TESS: So that is possible. The trick is to figure out how to very carefully construct the containers beforehand and that does take a lot of time and effort, and we’ve put that time and effort in. Now, the trick is how do you get this to work in a production environment? This was a little bit more difficult until about nine months ago, when Kubernetes became really, really popular. So, Flight Deck, as just a base Docker installation with no other kind of over-arching need for configuration, would work perfectly fine in a Kubernetes environment. Now, if you take a Linode cluster and you turn that into a Kubernetes cluster, you could run Flight Deck on Kubernetes, on Linode, in production.

IVAN: I love the sound of that.

TESS: I do too, but I haven’t gotten very far with my experiments in setting up Kubernetes on Linode. Mostly because Linode is mostly an infrastructure as a service provider that’s geared towards web traffic. It’s not AWS where it exposes absolutely every control under the sun and then a few that they swept under the rug as well, and it's not Google Cloud where they already provide a Kubernetes service out of the box, but it has some things with the disc storage which require a little bit more thought. All Linode is, is just hardware.

IVAN: So, it would require some work to get the Kubernetes cluster running on Linode and then we could in theory, move the Flight Deck environment over to a Kubernetes powered Linode environment. And, in theory, because all of this is out on the web and available to anyone, anyone could really do it.

TESS: That’s correct, and I actually have been working on setting up all of the Linode setup in Ansible, so it would be easy to configure and stamp out.

IVAN: Wait. So, in Ansible you would have the configuration of each of the Linode virtual machines, and would that in turn be committed to the repo where Flight Deck is and where your site is, or is that different?

TESS: That would be a different place, and this is future plans I’m thinking of, but that would be the idea.

IVAN: So how do the images that we’ve published on Ansible Galaxy correspond to, and are related to, the Docker images that we have that are part of Flight Deck?

TESS: Right now, Flight Deck doesn’t use any of our Ansible stuff internally; it tries to avoid using that because it overcomplicates things. I thought about doing it, but one of the problems is that a lot of what we rely on when we do a hard install of a server, like our Linode infrastructure is today, none of those roles that are open source are freely available by Ansible, support the underlying operating system our containers are based on, which is Alpine Linux and that’s kind of the barrier. It probably would work, but it requires making sure that we check that and test it and submit patches to all of those roles in order to support it.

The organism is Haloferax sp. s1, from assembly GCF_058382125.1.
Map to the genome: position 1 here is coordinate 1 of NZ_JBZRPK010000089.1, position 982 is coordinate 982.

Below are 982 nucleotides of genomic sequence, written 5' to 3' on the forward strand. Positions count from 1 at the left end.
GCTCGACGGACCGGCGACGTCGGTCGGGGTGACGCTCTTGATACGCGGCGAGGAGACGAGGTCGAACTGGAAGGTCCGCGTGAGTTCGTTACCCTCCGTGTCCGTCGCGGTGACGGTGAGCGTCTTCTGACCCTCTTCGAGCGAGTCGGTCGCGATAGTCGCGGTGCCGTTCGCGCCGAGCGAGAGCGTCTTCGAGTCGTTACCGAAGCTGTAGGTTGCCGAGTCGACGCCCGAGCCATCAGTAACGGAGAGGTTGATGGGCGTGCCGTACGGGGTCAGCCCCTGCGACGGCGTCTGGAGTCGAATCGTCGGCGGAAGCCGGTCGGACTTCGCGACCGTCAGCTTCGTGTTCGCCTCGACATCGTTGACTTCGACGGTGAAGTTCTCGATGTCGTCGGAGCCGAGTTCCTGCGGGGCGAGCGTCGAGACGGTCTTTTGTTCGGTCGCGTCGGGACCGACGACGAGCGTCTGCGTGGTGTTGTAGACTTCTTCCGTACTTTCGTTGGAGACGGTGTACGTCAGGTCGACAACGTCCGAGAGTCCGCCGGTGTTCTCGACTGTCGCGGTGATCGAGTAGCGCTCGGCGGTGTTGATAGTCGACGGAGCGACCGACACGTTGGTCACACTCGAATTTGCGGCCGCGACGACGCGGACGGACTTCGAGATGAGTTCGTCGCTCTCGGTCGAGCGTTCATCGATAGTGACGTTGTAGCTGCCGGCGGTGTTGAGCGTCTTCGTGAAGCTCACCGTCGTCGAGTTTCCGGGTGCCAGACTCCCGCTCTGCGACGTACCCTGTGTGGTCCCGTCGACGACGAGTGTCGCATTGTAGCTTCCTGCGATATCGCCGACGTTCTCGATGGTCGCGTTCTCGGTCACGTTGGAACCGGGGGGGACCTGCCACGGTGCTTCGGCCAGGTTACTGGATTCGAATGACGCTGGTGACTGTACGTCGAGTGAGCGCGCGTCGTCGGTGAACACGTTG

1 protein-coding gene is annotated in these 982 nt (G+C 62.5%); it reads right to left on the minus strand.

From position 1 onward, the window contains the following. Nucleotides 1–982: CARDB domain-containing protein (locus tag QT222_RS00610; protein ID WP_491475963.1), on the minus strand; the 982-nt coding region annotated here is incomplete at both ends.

IVAN: You mentioned Alpine Linux and I know that’s a minimal distribution of Linux. Is that the reason why we chose that particular flavor of Linux to power Flight Deck? Or are there other reasons as well?

TESS: The reason why we settled on Alpine, is a few different ones. One, Alpine Linux is meant for containers. It is an operating system distribution of Linux which is intended to run only containers, which means that it has a lot of other things which make it simple to use. The package manager isn’t complex. It doesn’t have a whole bunch of tools in it that you don’t need. One of the core philosophies of Alpine Linux is you don’t want to give an attack surface you don’t need in the container. So, when you start up an Alpine Linux container you might type in vim and then there’s no vim, there’s no git, there’s no rsync because if you don’t need it, it’s not in the container, and, that philosophy makes the containers both very small, but it also reduces the potential for exploits within each individual container. And, the user benefit is by using a minimal distribution of Linux, whenever you initially download Flight Deck, the amount of storage space that’s required on your system to store that image, is also minimal.

IVAN: That’s an incredible benefit.

TESS: And that can also work at scale as well, because when you have small containers, when you scale it up to production, if you have standardized containers across your stack, then you have less disc space you have to worry about.

IVAN: So, I want to give you a scenario. I am a lone wolf, Drupal developer. I’ve been using MAMP on macOS for the last 10 years to do all my development. I am now looking to get new skills and change the way my workflow is, because it needs to be changed for some reason. How do I bring Flight Deck into my workflow? What do I have to do?

TESS: Ok, so, the first thing you would have to do is, you would have to install Docker for your operating system, for your laptop, if your using Windows laptop, Docker for Windows, macOS – Docker for MAC. If your running it on Linux, consult your distributions documentation to figure out what the instructions are, most of the time it’s just called Docker and whatever the package manager is. Once that’s installed and set up and running...

IVAN: Stop. Stop. Stop. First I have to install Docker is what you're saying and it has to be for the operating system that I’m using—Windows, Linux or Mac. And, to do that, I go to docker.com and find where the link is to download. Or if I’m on Linux I use a package manager and get the Docker binary.

TESS: Bingo.